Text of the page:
Happy New Year!  The first Sunday of Advent is the beginning of the new liturgical year for Catholics.  The liturgical year is a teaching tool (technical term; catechetical) to help us understand God’s action in human history.  The four weeks of Advent actually represent the whole of human history before the coming of Christ that first Christmas, “We know that the whole creation has been groaning as in the pains of childbirth right up to the present time.” (Romans 8:22).  Christmas is the celebration of the salvation of the human race by the coming of Jesus Christ into the world.  Something like two millennia ago reconciliation with God was made available when the Blessed Virgin Mary became the mother of the savior.  We celebrate His birth at Christmas.

However, we remember that He promised to return.  Advent represents the preparation of human history for the birth of the savior, but Advent is also meant to remind us that He is coming back.  The gospel for this Sunday is not very Christmassy, talking about judgement as well as being taken or left (Matthew 24:37 – 44).  We don’t know when Christ will return, but we should be confident He will.  The season of Advent is intended to remind us of the words of Christ, “you also must be prepared, for at an hour you do not expect, the Son of Man will come.” (Matthew 24:44).

How do we prepare for Christ’s return?  There is an old question in Christianity, “what would you do differently if you KNEW that Christ would return tomorrow?”  As a priest, I would answer that I would not worry about a homily for Mass tomorrow, because I would be a concelebrant with the Great High Priest, who is a far better preacher anyway.  Really the answer we should give is…nothing.  We should try to live Christian discipleship every day.  What does that mean?  We need to remember that Christ gave us direction for living in His preaching.  He gave that to the apostles at the last supper (John 14:26) and commanded them to teach His truth throughout the world (Matthew 28:19 – 20).  This is where we get Catholic Church teaching.  Christ gave us a sure guide for human life.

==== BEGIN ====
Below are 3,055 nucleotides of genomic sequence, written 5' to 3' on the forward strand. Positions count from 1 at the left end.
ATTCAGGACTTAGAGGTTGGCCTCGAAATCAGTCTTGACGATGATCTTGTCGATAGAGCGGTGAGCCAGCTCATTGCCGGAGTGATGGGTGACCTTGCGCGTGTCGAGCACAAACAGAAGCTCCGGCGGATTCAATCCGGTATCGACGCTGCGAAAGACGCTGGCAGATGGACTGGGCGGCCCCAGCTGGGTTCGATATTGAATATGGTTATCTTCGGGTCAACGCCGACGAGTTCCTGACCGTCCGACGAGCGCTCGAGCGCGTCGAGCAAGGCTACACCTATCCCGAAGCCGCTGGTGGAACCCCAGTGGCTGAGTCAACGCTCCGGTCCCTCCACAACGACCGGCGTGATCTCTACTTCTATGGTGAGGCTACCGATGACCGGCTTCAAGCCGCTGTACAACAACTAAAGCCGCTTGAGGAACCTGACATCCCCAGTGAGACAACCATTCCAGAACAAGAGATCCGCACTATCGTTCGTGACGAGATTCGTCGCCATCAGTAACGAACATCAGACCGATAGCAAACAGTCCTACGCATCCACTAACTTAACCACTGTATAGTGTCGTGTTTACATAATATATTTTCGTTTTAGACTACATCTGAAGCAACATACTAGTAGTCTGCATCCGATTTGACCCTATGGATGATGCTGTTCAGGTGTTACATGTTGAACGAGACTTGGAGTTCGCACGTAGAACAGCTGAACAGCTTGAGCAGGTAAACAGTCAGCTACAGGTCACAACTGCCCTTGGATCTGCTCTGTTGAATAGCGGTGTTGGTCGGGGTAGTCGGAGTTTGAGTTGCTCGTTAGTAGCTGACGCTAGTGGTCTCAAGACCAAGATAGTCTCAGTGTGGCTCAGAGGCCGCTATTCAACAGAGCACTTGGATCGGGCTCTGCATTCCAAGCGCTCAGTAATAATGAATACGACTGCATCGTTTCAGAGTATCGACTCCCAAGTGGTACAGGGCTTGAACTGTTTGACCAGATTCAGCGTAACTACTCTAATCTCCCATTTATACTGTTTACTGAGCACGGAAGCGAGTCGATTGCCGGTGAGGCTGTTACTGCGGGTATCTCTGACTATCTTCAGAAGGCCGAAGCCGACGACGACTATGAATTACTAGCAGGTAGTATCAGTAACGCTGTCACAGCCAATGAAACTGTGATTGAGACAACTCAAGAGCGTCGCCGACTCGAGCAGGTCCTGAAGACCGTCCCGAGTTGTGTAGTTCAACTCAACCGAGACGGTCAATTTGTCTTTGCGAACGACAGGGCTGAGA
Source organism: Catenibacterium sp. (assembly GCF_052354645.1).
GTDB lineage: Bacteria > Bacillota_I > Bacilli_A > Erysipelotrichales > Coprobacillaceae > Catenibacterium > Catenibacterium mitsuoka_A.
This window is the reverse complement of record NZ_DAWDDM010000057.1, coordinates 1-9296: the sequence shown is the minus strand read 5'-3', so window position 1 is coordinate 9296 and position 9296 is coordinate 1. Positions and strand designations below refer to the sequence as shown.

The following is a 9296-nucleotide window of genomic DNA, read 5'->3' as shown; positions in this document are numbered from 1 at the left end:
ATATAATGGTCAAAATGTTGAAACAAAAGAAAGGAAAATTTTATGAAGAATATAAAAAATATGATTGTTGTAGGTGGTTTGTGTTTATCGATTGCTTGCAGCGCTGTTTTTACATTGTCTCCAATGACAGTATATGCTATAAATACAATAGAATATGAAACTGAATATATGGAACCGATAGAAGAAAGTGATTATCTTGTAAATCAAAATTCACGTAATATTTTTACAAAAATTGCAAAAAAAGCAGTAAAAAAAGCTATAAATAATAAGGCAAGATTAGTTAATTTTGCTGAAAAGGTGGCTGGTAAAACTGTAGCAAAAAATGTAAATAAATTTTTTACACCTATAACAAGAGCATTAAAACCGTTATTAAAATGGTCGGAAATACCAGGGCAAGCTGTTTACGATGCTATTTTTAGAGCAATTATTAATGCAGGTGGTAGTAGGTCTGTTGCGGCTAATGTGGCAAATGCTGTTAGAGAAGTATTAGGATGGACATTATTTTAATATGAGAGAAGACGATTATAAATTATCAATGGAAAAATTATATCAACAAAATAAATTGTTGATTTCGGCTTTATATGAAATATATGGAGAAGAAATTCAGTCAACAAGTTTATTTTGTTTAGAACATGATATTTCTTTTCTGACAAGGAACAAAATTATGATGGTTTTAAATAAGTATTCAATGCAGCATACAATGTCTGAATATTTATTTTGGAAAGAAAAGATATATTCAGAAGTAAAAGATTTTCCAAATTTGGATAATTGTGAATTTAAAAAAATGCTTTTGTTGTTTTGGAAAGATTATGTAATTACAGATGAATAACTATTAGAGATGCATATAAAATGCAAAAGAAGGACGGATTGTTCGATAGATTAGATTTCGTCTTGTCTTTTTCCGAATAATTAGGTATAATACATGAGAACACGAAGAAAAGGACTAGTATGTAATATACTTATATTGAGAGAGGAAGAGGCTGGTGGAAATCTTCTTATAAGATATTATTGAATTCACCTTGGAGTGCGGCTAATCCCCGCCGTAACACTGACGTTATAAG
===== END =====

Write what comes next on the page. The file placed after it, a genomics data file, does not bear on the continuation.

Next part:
Also, Christ is still with us.  Before ascending into heaven, Christ promised to be with us to the end of time (Matthew 28:20).  He fulfills that promise in the sacramental life of the Church.  St. Bernard of Clairvaux preached about the three comings of Christ (Sermo 5, In Adventu Domini, 1-3: Opera Omnia, Edit. Cisterc. 4 {1966}, 188-190.  see Roman Office of Readings for Wednesday of the First Week of Advent).  His first coming was two thousand years ago on the first Christmas, the second when He returns for the final judgement, but the third is here and now.  We encountered Christ at our baptism.  We encounter Christ when He forgives our sins in Confession.  Most importantly, we encounter Christ at Mass when, by the words of Christ, bread and wine become His Body and Blood.  At Mass we encounter God in a way that is unique in life.

How do we prepare for the return of Christ, what is Advent really about?  We need to hear His word and spend time with Him.  We need to hear the words of Sacred Scripture and the teaching of the Church.  We need to seek the presence of God in Sacramental Confession, and most of all in the Sacrifice of the Mass.

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